It is **v****ery Important** to understand because these are the objects you will manipulate on a day-to-day basis in R.

Scripting Basic Data Structures (part 1)

07:46

Scripting Basic Data Structures (part 2)

08:28

Functions have named arguments which potentially have default values. The formal arguments are the arguments included in the function definition. The formals function returns a list of all the formal arguments of a function. Not every function call in R makes use of all the formal arguments. Function arguments can be missing or might have default values.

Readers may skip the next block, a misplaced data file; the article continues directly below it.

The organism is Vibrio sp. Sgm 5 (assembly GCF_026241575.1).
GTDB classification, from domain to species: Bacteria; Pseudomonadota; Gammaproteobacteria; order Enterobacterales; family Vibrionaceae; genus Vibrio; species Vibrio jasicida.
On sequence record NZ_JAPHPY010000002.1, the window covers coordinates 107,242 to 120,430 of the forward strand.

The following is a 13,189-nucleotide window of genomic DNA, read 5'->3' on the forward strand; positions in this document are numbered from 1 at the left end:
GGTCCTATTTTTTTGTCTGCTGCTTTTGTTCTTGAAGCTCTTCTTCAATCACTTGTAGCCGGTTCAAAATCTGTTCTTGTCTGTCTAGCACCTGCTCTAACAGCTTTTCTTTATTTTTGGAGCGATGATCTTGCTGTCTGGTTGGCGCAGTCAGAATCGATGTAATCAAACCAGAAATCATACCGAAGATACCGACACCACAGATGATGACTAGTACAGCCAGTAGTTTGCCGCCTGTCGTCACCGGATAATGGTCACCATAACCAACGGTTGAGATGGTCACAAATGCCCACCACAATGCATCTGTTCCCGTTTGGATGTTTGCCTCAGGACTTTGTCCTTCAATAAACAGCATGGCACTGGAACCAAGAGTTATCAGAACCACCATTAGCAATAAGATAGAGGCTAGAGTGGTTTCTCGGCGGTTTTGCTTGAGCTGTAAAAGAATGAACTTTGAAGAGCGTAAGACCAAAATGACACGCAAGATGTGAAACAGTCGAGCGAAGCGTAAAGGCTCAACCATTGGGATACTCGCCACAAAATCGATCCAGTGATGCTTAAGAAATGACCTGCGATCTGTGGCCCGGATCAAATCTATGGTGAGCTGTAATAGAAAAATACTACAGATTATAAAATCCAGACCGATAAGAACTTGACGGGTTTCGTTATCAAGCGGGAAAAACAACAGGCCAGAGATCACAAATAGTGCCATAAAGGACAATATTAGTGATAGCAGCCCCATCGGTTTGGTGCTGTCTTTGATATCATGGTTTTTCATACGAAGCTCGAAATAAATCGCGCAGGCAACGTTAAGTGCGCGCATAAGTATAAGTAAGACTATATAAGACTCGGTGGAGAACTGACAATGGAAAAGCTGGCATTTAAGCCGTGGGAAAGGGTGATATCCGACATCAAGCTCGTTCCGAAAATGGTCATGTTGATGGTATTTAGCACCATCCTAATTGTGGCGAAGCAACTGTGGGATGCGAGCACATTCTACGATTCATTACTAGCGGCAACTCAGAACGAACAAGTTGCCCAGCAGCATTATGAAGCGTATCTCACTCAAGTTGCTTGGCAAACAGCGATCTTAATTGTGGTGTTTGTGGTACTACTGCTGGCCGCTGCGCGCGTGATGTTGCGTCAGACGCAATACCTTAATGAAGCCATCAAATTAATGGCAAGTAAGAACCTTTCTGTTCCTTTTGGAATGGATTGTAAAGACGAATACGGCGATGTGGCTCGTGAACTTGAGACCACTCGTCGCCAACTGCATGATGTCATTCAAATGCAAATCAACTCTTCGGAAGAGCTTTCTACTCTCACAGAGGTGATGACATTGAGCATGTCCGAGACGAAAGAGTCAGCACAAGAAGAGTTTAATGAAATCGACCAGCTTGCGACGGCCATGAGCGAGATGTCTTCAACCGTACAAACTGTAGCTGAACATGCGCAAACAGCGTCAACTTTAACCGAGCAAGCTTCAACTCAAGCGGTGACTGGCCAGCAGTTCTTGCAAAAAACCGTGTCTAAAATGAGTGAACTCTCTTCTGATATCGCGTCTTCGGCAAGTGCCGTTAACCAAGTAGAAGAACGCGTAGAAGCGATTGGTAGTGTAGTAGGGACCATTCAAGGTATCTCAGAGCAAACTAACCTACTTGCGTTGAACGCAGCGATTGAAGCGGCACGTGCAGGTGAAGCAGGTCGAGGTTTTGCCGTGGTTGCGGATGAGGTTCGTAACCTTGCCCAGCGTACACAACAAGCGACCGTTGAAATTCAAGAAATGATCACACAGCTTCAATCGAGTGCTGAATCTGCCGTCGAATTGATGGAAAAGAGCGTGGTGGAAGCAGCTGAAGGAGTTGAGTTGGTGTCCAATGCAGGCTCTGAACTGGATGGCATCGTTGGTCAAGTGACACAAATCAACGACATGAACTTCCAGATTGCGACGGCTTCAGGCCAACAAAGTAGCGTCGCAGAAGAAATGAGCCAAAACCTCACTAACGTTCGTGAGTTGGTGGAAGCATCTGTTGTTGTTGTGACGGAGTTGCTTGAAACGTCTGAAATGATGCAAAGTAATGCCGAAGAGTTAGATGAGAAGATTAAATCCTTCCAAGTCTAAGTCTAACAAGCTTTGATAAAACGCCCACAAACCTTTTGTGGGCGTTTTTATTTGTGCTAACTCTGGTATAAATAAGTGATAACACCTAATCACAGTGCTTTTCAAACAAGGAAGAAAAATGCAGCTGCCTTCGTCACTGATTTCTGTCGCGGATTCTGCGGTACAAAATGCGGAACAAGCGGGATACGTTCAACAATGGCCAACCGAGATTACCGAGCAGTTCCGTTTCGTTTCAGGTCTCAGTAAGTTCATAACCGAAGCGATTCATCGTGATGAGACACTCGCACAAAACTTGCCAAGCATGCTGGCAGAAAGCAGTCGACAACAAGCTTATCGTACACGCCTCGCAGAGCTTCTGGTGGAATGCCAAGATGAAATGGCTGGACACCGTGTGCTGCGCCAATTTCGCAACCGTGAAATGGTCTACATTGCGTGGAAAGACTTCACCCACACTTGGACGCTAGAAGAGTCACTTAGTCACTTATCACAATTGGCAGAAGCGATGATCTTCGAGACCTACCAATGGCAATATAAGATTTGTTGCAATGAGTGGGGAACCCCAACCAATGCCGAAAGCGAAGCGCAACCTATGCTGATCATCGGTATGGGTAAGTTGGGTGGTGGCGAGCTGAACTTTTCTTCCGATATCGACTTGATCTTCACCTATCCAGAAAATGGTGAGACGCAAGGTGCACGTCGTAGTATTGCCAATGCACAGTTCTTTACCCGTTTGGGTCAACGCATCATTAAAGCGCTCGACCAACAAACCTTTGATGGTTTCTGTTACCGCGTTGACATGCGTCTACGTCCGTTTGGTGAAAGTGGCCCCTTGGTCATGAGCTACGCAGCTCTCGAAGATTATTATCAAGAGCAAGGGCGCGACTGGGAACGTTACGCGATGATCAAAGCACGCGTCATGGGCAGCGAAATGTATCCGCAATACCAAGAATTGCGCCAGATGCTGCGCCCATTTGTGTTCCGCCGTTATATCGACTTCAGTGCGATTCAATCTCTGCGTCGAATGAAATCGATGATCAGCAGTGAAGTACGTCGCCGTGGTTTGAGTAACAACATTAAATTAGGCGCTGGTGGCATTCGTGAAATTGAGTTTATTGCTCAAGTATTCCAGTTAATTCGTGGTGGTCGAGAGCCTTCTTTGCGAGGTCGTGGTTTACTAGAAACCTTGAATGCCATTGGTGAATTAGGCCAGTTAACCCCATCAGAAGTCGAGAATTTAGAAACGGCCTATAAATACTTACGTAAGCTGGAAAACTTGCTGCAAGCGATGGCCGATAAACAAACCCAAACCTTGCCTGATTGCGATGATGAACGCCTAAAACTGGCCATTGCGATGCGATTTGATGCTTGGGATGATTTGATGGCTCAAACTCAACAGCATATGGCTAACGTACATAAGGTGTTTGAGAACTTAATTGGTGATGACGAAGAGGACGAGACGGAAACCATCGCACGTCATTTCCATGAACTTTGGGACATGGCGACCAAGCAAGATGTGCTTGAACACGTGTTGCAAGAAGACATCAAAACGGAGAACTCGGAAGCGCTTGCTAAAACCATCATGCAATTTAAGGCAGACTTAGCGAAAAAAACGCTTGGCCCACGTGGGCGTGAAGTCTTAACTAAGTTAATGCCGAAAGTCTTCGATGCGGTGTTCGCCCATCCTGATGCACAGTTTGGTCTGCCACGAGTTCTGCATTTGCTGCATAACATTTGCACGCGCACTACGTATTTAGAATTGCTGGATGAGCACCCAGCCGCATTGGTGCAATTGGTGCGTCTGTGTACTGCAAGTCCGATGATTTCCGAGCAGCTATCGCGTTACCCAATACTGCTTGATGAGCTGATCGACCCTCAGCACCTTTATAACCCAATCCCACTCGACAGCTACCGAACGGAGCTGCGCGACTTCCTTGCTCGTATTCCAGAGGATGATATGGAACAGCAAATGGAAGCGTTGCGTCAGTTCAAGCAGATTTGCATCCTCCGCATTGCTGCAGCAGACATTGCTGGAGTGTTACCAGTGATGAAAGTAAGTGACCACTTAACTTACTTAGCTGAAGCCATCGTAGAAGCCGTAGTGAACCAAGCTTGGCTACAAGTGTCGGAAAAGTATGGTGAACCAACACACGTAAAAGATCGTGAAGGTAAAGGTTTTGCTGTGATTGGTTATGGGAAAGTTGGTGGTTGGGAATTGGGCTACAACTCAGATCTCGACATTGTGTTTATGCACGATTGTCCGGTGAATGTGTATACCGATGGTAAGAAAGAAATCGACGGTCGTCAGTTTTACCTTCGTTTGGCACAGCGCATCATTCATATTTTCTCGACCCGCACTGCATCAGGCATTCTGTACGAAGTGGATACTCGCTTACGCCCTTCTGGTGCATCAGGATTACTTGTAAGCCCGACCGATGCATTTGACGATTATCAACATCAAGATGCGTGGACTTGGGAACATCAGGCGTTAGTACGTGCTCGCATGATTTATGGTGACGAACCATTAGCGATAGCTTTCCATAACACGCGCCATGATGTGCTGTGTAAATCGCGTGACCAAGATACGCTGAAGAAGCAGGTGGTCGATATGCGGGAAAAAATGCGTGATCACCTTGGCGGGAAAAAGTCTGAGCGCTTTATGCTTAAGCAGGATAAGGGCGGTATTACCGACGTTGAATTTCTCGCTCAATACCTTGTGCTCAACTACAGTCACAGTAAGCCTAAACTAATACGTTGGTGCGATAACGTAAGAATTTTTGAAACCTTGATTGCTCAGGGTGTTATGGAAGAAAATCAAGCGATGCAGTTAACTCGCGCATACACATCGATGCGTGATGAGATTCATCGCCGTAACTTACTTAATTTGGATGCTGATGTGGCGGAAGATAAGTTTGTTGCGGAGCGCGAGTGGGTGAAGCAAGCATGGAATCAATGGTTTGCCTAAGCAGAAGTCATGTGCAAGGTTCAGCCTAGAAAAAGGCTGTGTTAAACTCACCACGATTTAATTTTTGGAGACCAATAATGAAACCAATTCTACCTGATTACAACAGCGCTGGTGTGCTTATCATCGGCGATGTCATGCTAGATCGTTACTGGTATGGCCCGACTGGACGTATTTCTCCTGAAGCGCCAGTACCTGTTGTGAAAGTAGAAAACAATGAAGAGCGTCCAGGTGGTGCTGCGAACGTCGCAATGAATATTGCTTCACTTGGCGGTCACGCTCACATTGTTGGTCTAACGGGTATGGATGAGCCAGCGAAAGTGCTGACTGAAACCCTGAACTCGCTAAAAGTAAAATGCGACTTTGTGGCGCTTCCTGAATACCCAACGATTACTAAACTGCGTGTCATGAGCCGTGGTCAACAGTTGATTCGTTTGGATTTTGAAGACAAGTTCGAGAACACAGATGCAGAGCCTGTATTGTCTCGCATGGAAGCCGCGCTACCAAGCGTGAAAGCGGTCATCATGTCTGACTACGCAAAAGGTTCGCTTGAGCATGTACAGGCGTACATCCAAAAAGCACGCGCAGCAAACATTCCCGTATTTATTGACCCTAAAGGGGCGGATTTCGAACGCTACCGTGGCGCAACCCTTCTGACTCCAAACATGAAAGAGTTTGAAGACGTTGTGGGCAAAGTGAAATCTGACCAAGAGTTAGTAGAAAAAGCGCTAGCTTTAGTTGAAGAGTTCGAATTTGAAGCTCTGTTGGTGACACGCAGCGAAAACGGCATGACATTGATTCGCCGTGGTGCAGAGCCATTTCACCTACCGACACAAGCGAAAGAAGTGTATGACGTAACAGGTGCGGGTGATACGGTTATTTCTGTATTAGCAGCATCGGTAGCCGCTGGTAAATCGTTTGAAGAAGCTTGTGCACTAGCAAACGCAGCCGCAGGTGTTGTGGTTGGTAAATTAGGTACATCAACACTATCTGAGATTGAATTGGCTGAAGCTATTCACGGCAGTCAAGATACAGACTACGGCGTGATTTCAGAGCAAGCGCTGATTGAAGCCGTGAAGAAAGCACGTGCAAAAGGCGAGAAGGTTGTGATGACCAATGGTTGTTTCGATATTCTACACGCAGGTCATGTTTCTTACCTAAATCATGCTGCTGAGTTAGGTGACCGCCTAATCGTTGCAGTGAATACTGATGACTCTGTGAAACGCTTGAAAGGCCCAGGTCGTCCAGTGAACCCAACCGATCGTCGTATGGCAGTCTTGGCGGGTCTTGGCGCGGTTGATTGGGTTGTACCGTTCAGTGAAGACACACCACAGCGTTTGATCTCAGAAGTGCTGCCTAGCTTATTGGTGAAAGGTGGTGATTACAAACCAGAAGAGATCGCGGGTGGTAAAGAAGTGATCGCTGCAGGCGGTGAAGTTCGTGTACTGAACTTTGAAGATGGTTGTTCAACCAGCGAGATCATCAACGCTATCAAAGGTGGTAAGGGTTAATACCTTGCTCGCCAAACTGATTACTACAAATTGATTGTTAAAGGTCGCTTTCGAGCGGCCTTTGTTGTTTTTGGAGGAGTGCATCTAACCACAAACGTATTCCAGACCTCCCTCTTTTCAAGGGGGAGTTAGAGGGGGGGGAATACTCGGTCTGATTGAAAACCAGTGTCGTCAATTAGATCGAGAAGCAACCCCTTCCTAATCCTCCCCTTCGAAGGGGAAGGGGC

R Functions (part 1)

07:11

R Functions (part 2)

06:59

R Functions (part 3)

07:11

Creating matrices

The functionmatrixcreates matrices.

matrix(data, nrow, ncol, byrow)

Thedataargument is usually a list of the elements that will fill the matrix. Thenrowandncolarguments specify the dimension of the matrix. Often only one dimension argument is needed if, for example, there are 20 elements in thedatalist andncolis specified to be 4 then R will automatically calculate that there should be 5 rows and 4 columns since 4*5=20. Thebyrowargument specifies how the matrix is to be filled. The default value forbyrowis FALSE which means that by default the matrix will be filled column by column.

Manipulating Matrices (part 1)

06:15

Manipulating Matrices (part 2)

06:22

Manipulating Matrices (part 3)

05:39

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Basic R Programming Concepts and Techniques
19 Lectures
02:04:01

Basic R Programming Concepts and Examples (part 1)